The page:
Related Conditions to Hearing Loss

How is hearing loss linked to other health conditions?

Hearing loss is connected to many other health conditions throughout the body. While hearing loss may not be the cause of these diseases or conditions, it is considered a risk factor for many.

Related diseases and risk factors

Meniere's disease

Meniere’s disease is a chronic inner ear disorder that causes recurring episodes of severe dizziness (vertigo), ear pressure, tinnitus, and hearing loss. It typically affects only one ear, although some people experience symptoms in both ears. 

Meniere’s disease is a complex, debilitating condition that can significantly impact a person’s way of life. Symptoms come on without warning, which can limit participation in social, leisure, and work activities. And because scientists have yet to pinpoint the exact cause of the disease, it’s difficult to predict or prevent.

The good news is that we have gained a much better understanding of Meniere’s disease in recent years. There’s no cure yet, but there are various treatments to help alleviate and manage symptoms.


Tinnitus, or ringing in the ear, is the effect of inner ear damage or impairment. While most people experience moments or brief periods of hearing ringing in the ears during their lives (usually after extended exposure to a noisy environment or following a sudden, extremely loud sound), some people experience tinnitus more regularly.

Tinnitus is not a condition itself. Usually, it’s a symptom of another condition, which means it’s important first to identify the underlying cause. Some causes, such as excess earwax buildup, hypertension, stress, anemia, or overconsumption of caffeine or cigarettes, can be treated or eliminated relatively easily.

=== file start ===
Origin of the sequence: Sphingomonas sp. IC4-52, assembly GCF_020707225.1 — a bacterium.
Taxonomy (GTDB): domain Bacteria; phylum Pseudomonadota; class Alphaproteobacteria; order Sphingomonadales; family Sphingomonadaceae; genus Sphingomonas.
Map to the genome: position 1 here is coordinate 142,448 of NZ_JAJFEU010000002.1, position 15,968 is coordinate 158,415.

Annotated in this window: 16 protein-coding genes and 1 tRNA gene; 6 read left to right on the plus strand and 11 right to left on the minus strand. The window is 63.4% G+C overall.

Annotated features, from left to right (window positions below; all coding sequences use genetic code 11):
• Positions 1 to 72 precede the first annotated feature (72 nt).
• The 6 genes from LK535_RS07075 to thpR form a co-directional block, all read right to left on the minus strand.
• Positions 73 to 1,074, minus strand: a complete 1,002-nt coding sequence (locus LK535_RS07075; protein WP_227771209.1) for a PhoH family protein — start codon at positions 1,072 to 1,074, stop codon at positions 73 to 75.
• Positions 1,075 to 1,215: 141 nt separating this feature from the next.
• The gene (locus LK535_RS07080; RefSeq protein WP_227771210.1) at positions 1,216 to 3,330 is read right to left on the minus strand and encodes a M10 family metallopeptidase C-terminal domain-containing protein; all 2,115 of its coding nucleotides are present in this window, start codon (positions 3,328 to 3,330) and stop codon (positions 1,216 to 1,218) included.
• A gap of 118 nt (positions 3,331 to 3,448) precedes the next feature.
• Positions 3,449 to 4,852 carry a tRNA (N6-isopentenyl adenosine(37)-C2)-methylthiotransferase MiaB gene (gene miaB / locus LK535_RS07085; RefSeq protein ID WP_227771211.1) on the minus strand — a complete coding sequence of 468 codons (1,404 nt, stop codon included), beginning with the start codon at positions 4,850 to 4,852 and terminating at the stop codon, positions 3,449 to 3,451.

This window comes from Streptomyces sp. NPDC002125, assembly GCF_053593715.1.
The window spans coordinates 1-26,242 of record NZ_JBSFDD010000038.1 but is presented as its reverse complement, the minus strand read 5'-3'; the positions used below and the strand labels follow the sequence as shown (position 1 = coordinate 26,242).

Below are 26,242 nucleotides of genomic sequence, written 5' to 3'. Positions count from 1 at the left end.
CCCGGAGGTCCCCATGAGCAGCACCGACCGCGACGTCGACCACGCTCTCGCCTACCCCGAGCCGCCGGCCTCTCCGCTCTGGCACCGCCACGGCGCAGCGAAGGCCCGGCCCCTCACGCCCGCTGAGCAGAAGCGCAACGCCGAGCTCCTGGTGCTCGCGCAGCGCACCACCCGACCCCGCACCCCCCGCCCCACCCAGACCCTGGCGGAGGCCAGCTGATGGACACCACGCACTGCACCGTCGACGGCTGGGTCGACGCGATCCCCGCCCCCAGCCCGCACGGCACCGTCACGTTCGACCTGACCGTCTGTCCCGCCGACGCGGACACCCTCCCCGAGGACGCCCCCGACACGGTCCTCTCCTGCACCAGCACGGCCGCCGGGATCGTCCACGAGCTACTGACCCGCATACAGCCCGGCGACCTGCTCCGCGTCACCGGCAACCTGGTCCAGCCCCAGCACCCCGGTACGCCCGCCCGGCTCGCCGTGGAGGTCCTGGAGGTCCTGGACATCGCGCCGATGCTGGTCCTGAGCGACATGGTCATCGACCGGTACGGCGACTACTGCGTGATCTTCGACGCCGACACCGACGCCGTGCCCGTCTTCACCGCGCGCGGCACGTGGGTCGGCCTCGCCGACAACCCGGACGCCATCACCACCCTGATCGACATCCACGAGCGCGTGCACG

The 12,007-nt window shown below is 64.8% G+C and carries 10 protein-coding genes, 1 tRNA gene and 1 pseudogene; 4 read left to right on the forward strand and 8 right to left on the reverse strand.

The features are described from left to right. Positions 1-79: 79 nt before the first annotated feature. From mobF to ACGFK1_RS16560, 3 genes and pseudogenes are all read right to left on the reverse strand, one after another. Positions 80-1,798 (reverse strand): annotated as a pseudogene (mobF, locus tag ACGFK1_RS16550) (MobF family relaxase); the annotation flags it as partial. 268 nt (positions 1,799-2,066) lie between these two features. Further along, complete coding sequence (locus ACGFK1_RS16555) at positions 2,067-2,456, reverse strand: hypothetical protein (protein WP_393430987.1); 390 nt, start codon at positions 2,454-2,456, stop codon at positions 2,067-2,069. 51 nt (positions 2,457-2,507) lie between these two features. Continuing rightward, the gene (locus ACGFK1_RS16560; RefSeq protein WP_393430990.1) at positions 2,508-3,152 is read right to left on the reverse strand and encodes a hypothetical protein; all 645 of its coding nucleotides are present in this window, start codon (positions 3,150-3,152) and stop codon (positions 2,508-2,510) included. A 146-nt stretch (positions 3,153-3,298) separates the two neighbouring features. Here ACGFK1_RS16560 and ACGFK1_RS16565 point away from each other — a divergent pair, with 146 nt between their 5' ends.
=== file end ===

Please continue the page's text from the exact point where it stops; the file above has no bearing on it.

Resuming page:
While there’s no cure for tinnitus, hearing aids are equipped to give you lasting treatment and relief. Tinnitus treatment options include Sound Therapy, which uses soothing audio to mask the tinnitus sound, and Notch Therapy, which teaches the brain over time to ignore the tinnitus sound.

Heart disease

Heart disease is the leading cause of death in both men and women in the United States, representing one in four deaths every year.

The link between heart disease and hearing loss has been well established for years. Heart problems can cause a buildup of plaque in the arteries and restrict blood flow, which may cause irreversible damage to the ear. For example, poor circulation can reduce oxygen, causing damage to the delicate nerves inside the cochlea. These nerves play an important role in translating noise from your ears to electrical impulses in your brain.  

An active lifestyle can play a big part in a healthy cardiovascular system, including regular physical activity, maintaining a healthy diet, and keeping blood pressure in a good range. In summary, improving cardiovascular health has been shown to reduce your risk of hearing loss.


Recent studies have shown a connection between hearing loss and cognitive decline/dementia. Hearing loss can affect your brain in many ways, such as: